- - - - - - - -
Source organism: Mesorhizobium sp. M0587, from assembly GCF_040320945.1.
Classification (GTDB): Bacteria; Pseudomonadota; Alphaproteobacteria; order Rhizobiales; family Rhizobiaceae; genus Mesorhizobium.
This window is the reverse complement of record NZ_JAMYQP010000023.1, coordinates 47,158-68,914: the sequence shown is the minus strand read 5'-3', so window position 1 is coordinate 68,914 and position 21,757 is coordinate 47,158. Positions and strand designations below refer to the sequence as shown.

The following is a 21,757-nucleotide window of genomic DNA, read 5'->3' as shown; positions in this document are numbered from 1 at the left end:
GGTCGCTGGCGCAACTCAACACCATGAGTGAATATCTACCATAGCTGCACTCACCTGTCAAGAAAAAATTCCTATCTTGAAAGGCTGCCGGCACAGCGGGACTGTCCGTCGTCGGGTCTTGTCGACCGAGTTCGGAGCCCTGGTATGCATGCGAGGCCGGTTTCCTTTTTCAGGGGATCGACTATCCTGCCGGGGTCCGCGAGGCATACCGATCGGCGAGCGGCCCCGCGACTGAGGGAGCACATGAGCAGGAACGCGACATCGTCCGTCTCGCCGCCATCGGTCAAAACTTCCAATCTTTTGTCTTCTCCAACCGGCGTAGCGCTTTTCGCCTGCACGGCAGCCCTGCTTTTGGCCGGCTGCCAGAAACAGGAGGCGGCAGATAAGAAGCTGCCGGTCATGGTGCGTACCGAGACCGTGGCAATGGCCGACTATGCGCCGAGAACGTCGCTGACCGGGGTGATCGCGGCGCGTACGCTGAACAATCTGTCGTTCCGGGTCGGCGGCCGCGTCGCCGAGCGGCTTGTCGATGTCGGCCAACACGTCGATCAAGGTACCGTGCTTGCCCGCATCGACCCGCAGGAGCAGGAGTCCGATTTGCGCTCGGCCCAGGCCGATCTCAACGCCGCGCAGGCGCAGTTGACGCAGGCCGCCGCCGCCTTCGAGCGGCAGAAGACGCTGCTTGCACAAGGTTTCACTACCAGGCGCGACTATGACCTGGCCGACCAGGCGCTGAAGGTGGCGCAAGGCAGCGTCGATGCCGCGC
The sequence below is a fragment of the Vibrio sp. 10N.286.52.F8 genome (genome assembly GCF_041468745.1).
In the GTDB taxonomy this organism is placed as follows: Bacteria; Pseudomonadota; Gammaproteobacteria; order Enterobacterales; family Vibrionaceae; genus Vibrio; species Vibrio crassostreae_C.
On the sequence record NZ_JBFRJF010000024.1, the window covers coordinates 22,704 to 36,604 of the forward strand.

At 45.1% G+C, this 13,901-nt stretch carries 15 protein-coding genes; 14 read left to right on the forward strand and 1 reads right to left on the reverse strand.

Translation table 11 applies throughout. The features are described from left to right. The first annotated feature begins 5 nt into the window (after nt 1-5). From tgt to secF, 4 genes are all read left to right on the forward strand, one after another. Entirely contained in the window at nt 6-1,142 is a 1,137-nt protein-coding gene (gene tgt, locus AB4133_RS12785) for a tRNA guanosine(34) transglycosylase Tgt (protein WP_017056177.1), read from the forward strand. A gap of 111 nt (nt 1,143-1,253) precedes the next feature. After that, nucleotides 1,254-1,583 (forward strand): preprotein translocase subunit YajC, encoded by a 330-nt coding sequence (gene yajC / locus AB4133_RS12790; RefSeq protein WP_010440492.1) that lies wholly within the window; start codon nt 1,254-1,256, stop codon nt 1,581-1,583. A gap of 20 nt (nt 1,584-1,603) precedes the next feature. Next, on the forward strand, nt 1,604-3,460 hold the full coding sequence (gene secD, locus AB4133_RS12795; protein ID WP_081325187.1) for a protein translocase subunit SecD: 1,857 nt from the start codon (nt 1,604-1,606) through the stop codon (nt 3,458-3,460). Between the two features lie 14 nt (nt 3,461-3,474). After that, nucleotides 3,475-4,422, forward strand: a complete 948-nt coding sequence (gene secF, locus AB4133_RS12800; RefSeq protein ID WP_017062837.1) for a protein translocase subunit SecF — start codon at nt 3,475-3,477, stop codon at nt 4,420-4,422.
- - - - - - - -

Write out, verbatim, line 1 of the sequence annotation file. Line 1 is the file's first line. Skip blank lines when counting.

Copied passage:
Source organism: Mesorhizobium sp. M0587, from assembly GCF_040320945.1.